The Turbo Pro Plus software not only allows fast loading of design specifications, it also provides detailed production tracking. This includes production numbers, errors, downtime, etc. All of this can be monitored remotely from a computer by management. For details on the Viking machine features, see the box on page 20.

                By contrast, the Viking Champion allows A&J to efficiently manufacture pallets from recycled or #2 grade lumber. Santoro commented, “The Champion can use recycled lumber for top boards or #2 grade lumber. There is a demand out there for a pallet made with #2 lumber. This lumber may have a little bit more bark on it and stuff like that.”

                Viking Champions can also produce mats and be used to produce parts of a block pallet.

                A&J continues to run its Rayco machines and also makes smaller pallets by hand at six pallet builder stations.

 

Financing the Future

                Adding equipment has cost some money, but A&J knows it wouldn’t be where it is today without the new machines. Santoro said, “The machinery has been expensive, but it is necessary to do the business. And I am sure that we will have it paid back in 5-7 years.” He added, “Without that Turbo, we couldn’t have increased our sales.”

                Instead of buying used equipment, Santoro believes that new machinery allows a company to better predict its true cost and reduce its maintenance headaches. He said, “I buy only new machines. If you buy used equipment, you are buying somebody else’s problems.”

                Obtaining financing was not as difficult as some might think according to Santoro. He explained, “Getting a loan from U.S. Bank was very easy for us because I have a good relationship with the bank. Also, Viking helped out a lot in making a pitch to the bank.”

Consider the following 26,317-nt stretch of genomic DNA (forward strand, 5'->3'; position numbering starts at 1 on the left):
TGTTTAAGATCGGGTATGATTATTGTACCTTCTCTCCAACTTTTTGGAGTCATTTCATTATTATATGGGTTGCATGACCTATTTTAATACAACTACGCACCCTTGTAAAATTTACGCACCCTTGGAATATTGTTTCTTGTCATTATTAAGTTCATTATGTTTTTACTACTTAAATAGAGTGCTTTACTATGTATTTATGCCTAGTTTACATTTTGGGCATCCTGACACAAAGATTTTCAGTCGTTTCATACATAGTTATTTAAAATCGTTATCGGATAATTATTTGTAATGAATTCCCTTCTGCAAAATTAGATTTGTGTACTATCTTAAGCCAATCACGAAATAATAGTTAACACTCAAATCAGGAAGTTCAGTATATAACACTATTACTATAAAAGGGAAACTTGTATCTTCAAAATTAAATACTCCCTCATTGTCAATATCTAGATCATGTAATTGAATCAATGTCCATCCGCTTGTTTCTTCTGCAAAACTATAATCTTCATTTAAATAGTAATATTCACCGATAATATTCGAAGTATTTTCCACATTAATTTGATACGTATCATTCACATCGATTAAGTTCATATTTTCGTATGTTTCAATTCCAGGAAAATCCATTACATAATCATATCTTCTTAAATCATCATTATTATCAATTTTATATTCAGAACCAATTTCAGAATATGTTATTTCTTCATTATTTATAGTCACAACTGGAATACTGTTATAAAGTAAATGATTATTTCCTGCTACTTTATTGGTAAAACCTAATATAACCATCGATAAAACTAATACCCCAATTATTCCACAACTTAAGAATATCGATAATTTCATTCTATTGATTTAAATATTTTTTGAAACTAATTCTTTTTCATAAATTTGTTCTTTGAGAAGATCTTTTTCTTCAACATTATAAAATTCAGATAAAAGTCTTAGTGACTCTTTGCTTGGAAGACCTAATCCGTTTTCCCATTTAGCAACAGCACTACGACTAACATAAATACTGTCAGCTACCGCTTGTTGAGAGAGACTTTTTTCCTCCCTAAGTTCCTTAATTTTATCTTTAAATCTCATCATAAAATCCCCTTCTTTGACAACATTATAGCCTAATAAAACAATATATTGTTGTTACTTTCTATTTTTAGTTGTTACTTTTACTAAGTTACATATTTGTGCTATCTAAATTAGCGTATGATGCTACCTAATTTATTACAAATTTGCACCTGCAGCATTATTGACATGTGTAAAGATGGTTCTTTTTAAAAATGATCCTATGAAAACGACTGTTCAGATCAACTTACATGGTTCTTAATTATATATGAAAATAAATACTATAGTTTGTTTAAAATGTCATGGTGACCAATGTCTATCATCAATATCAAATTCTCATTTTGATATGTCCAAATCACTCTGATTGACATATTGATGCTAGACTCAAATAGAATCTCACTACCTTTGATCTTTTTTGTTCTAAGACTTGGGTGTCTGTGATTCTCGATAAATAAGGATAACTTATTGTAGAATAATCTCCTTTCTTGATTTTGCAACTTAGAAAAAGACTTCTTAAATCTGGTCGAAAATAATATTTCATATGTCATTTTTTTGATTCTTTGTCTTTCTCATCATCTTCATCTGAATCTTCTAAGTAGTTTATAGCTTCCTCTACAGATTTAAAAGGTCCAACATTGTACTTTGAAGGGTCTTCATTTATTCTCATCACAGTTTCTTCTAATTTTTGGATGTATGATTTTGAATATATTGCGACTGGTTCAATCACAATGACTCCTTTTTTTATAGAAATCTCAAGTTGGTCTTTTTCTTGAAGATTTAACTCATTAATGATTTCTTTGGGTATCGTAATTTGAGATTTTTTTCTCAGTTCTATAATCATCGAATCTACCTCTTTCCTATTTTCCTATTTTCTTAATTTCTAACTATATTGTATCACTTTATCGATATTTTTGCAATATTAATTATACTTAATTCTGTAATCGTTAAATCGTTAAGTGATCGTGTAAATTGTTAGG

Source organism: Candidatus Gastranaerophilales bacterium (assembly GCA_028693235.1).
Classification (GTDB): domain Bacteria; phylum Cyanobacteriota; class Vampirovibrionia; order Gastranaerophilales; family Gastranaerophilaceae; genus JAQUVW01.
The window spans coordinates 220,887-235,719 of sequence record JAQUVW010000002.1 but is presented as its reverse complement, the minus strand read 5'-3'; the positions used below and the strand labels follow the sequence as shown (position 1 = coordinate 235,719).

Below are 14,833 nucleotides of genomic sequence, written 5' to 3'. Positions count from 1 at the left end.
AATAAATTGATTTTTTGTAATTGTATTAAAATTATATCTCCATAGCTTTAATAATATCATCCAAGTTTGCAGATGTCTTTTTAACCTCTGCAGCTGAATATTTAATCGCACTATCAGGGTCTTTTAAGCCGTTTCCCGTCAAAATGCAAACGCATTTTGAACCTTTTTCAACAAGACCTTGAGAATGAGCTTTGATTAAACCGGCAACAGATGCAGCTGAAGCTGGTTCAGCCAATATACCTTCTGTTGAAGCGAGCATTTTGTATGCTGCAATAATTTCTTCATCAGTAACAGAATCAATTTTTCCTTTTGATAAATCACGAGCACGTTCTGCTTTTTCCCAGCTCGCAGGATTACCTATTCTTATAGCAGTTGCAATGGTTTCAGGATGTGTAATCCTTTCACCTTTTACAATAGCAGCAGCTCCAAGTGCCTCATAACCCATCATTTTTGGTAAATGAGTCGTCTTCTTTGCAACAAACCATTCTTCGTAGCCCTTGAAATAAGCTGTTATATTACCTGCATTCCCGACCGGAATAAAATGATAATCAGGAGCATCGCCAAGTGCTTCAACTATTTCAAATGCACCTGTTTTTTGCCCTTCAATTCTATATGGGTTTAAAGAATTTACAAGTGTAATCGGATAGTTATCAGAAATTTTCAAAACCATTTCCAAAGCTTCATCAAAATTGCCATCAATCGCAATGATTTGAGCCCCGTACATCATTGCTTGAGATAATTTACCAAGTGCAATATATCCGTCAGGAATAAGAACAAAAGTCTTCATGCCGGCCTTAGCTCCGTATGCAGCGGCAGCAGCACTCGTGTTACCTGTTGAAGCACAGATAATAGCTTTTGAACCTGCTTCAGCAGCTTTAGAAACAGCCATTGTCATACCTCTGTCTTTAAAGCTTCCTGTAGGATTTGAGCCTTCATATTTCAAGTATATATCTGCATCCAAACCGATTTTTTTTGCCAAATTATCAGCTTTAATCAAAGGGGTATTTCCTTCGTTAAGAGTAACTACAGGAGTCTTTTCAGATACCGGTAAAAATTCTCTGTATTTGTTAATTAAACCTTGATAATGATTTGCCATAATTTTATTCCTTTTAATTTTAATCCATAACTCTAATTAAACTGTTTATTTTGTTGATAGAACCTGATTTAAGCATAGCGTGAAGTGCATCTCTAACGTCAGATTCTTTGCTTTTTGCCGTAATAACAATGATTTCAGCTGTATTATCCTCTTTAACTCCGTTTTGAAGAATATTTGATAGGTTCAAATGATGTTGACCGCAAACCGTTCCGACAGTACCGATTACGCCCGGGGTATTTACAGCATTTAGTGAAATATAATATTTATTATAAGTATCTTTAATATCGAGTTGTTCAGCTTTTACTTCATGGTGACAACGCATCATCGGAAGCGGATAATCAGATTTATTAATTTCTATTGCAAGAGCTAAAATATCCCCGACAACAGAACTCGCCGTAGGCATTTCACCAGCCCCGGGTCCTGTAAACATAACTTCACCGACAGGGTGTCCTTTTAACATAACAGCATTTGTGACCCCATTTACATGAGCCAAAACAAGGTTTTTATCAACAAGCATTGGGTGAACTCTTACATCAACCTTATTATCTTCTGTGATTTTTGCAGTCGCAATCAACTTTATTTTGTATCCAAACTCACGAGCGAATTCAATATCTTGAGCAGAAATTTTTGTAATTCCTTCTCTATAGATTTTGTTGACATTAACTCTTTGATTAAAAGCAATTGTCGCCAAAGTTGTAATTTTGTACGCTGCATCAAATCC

Viking will work with customers to develop business plans that make banks more likely to approve loans, covering details such as return on investment and the typical payback period for a machine.

                Besides the new Viking equipment, A&J has added a crosscut unit saw by Pacific Trail Manufacturing of Portland, Ore. Santoro anticipates that the saw will help save significant staff time in cutting bundles of lumber for producing specialty pallet sizes. This has been a production bottleneck point for the plant as well as a place where the operation could shave some costs.

                Santoro said, “We are expecting a lot of labor savings by using the Pacific Trail saw. If you try to fill an order by cutting one or two pieces of lumber at a time, that can take four or five hours. With the bundle saw, you can cut the boards all at once.”

                A&J selected Pacific Trail after seeing an ad for the company in the Pallet Enterprise magazine. He said, “I looked at all of the suppliers, and I heard only good things about Pacific Trail, and this saw was priced right.”

 

Recycled Pallets Too

                Beyond new pallets, A&J also recycles pallets, which accounts for about half of its total production.